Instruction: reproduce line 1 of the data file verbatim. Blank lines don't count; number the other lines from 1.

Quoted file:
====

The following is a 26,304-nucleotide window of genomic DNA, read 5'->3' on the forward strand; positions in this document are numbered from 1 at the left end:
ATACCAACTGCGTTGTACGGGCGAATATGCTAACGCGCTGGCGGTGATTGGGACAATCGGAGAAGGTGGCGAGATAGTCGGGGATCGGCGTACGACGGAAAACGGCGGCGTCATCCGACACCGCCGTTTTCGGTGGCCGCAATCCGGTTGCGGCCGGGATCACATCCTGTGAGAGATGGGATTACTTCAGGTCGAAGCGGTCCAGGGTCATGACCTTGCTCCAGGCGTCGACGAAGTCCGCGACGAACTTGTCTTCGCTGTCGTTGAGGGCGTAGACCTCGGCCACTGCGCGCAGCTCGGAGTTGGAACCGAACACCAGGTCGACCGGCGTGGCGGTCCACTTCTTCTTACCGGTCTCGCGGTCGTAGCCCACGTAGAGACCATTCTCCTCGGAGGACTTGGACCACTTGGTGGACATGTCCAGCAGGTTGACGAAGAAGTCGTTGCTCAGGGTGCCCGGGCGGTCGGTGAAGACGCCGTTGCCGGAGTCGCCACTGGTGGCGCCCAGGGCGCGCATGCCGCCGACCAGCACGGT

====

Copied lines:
The following is a 26,304-nucleotide window of genomic DNA, read 5'->3' on the forward strand; positions in this document are numbered from 1 at the left end: